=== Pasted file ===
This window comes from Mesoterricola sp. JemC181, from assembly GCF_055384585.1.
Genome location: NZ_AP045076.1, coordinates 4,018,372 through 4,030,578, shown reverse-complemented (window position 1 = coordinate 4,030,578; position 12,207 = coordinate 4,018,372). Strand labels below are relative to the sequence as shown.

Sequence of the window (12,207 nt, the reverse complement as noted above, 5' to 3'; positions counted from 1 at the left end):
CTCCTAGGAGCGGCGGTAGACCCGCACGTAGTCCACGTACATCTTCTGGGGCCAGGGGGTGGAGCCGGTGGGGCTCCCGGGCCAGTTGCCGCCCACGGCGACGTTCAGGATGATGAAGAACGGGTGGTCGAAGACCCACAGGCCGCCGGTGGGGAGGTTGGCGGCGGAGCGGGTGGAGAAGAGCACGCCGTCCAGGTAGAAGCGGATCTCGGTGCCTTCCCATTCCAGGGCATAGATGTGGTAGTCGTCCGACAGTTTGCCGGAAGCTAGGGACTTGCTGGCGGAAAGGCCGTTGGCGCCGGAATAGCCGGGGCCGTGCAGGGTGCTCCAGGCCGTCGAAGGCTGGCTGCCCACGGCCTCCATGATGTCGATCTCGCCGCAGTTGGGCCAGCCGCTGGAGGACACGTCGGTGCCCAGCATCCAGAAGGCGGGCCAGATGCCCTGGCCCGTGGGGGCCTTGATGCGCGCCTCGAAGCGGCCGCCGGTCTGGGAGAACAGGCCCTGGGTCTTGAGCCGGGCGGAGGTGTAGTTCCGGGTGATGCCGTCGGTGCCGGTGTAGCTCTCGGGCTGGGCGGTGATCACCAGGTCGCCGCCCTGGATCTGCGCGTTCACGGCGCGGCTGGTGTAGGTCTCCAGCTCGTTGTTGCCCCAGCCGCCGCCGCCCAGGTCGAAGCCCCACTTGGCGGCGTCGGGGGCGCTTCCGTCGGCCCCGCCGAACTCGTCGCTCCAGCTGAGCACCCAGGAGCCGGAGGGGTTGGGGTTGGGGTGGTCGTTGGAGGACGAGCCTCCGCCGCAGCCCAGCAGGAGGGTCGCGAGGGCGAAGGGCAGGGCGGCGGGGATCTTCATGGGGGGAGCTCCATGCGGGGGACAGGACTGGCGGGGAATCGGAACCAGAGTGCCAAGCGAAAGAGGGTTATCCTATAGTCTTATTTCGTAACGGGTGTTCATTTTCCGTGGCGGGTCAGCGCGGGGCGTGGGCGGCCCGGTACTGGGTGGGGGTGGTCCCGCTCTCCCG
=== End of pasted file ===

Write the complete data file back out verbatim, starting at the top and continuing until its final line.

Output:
This window comes from Mesoterricola sp. JemC181, from assembly GCF_055384585.1.
Genome location: NZ_AP045076.1, coordinates 4,018,372 through 4,030,578, shown reverse-complemented (window position 1 = coordinate 4,030,578; position 12,207 = coordinate 4,018,372). Strand labels below are relative to the sequence as shown.

Sequence of the window (12,207 nt, the reverse complement as noted above, 5' to 3'; positions counted from 1 at the left end):
CTCCTAGGAGCGGCGGTAGACCCGCACGTAGTCCACGTACATCTTCTGGGGCCAGGGGGTGGAGCCGGTGGGGCTCCCGGGCCAGTTGCCGCCCACGGCGACGTTCAGGATGATGAAGAACGGGTGGTCGAAGACCCACAGGCCGCCGGTGGGGAGGTTGGCGGCGGAGCGGGTGGAGAAGAGCACGCCGTCCAGGTAGAAGCGGATCTCGGTGCCTTCCCATTCCAGGGCATAGATGTGGTAGTCGTCCGACAGTTTGCCGGAAGCTAGGGACTTGCTGGCGGAAAGGCCGTTGGCGCCGGAATAGCCGGGGCCGTGCAGGGTGCTCCAGGCCGTCGAAGGCTGGCTGCCCACGGCCTCCATGATGTCGATCTCGCCGCAGTTGGGCCAGCCGCTGGAGGACACGTCGGTGCCCAGCATCCAGAAGGCGGGCCAGATGCCCTGGCCCGTGGGGGCCTTGATGCGCGCCTCGAAGCGGCCGCCGGTCTGGGAGAACAGGCCCTGGGTCTTGAGCCGGGCGGAGGTGTAGTTCCGGGTGATGCCGTCGGTGCCGGTGTAGCTCTCGGGCTGGGCGGTGATCACCAGGTCGCCGCCCTGGATCTGCGCGTTCACGGCGCGGCTGGTGTAGGTCTCCAGCTCGTTGTTGCCCCAGCCGCCGCCGCCCAGGTCGAAGCCCCACTTGGCGGCGTCGGGGGCGCTTCCGTCGGCCCCGCCGAACTCGTCGCTCCAGCTGAGCACCCAGGAGCCGGAGGGGTTGGGGTTGGGGTGGTCGTTGGAGGACGAGCCTCCGCCGCAGCCCAGCAGGAGGGTCGCGAGGGCGAAGGGCAGGGCGGCGGGGATCTTCATGGGGGGAGCTCCATGCGGGGGACAGGACTGGCGGGGAATCGGAACCAGAGTGCCAAGCGAAAGAGGGTTATCCTATAGTCTTATTTCGTAACGGGTGTTCATTTTCCGTGGCGGGTCAGCGCGGGGCGTGGGCGGCCCGGTACTGGGTGGGGGTGGTCCCGCTCTCCCG